The historic last concert filmed of The Doors is now available for the first time, as Eagle Rock Entertainment presents The Doors: Live At The Isle Of Wight Festival 1970 on Blu-ray+CD, DVD+CD, and Digital Video on February 23, 2018.
The last known unseen full performance of The Doors in existence, The Doors: Live At The Isle Of Wight Festival 1970 has been completely recut and remixed, from the original film footage. Fully approved by The Doors, this previously unreleased concert was restored via the latest 21st century technology, color correcting, and visually upgrading the original footage. The entire concert, which is presented in Dolby Digital 5.1, was mixed from the original multitrack audio by longtime Doors engineer/mixer/co-producer Bruce Botnick.
Viewers/fans may have caught a glimpse of this performance in the 1997 Isle of Wight film Message To Love, however, this release presents The Doors’ set with the full-length songs in maximum visual and sound quality.
Check out the Wight 1970 trailer right here:
The scene is August 1970. Frontman Jim Morrison’s ongoing obscenity trial, from an incident a year prior in Miami, weighs heavily on the band. “The Last Great Festival,” as it’s known, is taking place in England at the Isle of Wight, which boasted a venerable who’s who of 1970’s top acts: Jimi Hendrix, The Who, Miles Davis, Joni Mitchell, Joan Baez, and more.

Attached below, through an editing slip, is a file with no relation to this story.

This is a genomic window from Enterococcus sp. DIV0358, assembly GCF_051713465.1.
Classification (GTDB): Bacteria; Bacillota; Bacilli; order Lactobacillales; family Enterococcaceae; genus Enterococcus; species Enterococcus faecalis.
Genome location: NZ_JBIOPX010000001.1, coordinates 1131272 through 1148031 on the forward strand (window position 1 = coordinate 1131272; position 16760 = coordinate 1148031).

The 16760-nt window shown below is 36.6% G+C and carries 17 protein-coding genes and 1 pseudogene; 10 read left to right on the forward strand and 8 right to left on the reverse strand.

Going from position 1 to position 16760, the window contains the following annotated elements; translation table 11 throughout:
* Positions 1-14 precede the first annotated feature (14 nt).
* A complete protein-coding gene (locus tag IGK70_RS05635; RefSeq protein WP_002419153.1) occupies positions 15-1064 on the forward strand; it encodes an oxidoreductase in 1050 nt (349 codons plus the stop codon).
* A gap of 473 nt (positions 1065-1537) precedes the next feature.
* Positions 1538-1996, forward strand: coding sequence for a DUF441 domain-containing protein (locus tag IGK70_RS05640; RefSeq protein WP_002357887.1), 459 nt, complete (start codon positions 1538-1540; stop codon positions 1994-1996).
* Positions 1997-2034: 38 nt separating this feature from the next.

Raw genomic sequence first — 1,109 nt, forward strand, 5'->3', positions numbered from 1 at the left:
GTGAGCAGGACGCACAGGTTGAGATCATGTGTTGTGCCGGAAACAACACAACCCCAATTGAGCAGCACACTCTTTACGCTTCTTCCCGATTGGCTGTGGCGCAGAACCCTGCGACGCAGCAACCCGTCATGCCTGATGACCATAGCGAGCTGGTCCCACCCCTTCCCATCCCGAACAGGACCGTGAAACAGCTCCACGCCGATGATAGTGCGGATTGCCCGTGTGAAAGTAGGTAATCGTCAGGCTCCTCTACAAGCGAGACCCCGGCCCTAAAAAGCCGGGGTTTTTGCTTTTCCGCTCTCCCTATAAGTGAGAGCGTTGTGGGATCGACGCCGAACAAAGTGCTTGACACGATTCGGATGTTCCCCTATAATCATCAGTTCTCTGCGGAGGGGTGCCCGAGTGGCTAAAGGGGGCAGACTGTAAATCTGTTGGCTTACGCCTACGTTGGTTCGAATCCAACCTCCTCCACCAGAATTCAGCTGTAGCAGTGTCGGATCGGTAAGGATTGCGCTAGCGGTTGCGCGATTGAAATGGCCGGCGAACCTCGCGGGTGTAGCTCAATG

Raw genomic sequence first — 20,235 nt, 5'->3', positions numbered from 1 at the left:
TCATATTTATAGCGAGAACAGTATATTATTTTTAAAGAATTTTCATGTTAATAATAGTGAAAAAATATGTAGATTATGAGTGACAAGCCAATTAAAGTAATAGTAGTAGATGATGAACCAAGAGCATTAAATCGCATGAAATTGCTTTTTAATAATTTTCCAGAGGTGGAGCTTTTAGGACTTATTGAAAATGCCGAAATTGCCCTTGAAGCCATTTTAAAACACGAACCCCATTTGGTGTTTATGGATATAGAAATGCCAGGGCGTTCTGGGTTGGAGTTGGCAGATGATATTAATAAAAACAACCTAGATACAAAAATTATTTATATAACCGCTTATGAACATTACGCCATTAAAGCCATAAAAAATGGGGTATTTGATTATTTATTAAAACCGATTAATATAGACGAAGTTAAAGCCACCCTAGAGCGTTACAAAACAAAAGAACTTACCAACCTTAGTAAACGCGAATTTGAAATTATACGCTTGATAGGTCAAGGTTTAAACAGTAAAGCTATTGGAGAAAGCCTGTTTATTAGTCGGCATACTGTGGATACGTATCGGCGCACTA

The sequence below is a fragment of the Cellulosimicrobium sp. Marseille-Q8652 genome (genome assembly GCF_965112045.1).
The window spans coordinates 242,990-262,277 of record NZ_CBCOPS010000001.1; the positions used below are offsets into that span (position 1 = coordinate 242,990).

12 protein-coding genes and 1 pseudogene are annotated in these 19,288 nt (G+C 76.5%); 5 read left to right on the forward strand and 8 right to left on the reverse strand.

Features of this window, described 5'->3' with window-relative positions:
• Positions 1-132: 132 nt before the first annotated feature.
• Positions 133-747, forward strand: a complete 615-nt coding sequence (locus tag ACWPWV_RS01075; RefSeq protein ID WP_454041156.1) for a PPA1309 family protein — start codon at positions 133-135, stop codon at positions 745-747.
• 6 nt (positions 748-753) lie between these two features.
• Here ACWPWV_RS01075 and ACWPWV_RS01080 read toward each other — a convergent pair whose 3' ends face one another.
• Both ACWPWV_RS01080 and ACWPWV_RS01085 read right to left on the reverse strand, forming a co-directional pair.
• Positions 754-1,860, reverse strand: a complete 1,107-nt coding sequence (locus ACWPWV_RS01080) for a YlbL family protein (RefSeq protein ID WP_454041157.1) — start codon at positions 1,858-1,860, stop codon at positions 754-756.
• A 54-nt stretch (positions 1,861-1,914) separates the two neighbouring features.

The Doors: Live At The Isle Of Wight Festival 1970 captures and showcases the essence of this poignant performance, as well as offering a snapshot of the era, with footage of fans (over 600,000 in attendance) tearing down barriers and crashing the gates to gain access to the event.
The Doors hit the stage at 2 a.m. on August 30, 1970, delivering an intense 84-minute set. In it, Morrison, organist Ray Manzarek, guitarist Robby Krieger, and drummer John Densmore traverse such staples as “Roadhouse Blues,” “Break On Through (To The Other Side),” and “Light My Fire.” Illuminated by a mere red spotlight (the band weren’t informed that they needed to bring their own lighting equipment) gave the show an eerie crimson hue, almost echoing the figurative weight of the trial.
“Our set was subdued but very intense,” Manzarek later stated. “We played with a controlled fury, and Jim was in fine vocal form. He sang for all he was worth, but moved nary a muscle. Dionysus had been shackled.”
The set is completed with bonus featurette “This Is The End” – 17 minutes of interviews conducted by the film’s original director, Academy Award-winning Murray Lerner with Krieger, Densmore, and original Doors manager Bill Siddons. Additional archival interview footage with Manzarek from 2002 is also included.
For more information, please visit: www.thedoors.com.